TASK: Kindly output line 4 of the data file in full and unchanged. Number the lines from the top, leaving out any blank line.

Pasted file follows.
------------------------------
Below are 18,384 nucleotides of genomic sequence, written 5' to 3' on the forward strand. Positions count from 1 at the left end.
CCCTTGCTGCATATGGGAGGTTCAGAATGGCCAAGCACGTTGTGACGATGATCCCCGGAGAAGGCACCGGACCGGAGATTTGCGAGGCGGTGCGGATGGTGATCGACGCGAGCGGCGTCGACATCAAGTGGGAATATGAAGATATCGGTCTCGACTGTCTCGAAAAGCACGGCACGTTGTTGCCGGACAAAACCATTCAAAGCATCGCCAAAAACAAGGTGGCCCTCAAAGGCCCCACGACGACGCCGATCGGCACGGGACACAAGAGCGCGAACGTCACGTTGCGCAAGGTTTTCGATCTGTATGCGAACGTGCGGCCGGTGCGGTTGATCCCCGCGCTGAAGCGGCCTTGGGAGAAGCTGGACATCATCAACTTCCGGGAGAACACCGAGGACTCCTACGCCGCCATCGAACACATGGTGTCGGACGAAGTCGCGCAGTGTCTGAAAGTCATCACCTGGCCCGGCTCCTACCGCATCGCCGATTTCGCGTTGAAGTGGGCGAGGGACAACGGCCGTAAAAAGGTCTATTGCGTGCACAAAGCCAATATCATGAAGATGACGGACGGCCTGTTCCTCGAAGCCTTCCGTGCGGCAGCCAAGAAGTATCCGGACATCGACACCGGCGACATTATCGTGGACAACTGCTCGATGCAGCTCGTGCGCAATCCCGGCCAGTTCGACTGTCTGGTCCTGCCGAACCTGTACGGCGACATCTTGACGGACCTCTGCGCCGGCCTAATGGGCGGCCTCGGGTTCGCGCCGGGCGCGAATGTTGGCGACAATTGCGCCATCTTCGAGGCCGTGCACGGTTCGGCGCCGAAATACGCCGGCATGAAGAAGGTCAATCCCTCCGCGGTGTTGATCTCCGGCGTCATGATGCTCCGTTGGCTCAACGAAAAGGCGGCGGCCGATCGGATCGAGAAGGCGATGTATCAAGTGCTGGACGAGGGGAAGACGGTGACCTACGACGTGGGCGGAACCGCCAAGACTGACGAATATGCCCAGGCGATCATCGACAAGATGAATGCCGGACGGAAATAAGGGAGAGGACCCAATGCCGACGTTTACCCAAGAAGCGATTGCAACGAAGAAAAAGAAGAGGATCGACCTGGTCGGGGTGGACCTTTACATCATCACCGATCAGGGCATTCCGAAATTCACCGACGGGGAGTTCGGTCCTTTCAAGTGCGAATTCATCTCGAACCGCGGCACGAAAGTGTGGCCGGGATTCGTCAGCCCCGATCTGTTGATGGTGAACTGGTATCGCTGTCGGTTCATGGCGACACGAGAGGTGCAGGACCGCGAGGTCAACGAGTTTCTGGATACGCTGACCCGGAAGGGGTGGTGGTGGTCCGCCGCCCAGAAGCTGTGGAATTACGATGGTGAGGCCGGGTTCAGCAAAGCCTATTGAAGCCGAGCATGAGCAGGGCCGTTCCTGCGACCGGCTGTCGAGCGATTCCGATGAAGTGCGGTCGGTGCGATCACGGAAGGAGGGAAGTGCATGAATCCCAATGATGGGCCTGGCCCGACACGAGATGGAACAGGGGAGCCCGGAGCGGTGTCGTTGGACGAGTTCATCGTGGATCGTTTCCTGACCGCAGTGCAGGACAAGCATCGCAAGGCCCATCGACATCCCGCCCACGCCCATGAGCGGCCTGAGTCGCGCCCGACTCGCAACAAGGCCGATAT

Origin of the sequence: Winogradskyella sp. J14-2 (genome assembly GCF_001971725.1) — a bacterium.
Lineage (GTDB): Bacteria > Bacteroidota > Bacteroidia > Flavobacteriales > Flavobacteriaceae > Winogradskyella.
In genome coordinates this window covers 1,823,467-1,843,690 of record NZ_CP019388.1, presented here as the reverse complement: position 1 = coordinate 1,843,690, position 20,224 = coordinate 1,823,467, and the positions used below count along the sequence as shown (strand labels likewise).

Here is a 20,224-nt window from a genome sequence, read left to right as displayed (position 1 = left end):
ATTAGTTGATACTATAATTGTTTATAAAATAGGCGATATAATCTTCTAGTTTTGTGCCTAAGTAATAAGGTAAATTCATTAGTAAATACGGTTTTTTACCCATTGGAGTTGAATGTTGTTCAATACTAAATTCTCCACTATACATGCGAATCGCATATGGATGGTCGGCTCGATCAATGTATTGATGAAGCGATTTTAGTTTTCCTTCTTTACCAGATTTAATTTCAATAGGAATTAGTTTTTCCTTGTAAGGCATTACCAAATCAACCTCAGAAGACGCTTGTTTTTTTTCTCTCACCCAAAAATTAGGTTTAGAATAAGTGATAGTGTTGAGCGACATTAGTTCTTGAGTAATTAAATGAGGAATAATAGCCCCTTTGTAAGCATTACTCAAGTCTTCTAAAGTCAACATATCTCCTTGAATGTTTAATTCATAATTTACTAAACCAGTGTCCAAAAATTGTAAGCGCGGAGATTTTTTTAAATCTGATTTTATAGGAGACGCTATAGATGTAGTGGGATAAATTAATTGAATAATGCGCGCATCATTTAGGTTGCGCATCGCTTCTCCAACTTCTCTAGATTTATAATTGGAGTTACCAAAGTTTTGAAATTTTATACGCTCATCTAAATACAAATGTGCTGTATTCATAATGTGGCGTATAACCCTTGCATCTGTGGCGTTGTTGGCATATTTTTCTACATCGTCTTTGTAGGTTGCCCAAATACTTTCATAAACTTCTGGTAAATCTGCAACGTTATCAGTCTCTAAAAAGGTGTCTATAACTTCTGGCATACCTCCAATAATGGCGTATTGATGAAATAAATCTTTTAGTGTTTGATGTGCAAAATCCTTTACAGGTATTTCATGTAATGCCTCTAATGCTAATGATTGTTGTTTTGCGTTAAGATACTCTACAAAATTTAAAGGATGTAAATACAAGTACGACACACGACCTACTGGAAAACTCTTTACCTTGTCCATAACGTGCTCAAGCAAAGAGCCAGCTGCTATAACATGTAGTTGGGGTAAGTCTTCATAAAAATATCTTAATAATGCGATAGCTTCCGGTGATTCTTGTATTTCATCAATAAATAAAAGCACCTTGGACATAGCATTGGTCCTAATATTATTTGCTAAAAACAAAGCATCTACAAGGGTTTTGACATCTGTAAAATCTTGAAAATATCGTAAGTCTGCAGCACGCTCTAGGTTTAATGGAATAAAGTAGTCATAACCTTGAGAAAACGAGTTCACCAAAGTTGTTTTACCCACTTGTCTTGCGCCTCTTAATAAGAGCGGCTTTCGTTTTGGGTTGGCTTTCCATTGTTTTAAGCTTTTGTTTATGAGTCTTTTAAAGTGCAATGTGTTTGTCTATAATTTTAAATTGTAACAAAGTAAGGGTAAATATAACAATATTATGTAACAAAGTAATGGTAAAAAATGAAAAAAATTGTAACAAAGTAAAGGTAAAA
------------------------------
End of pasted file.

Lineage (GTDB): Bacteria > Bacteroidota > Bacteroidia > Flavobacteriales > Flavobacteriaceae > Winogradskyella.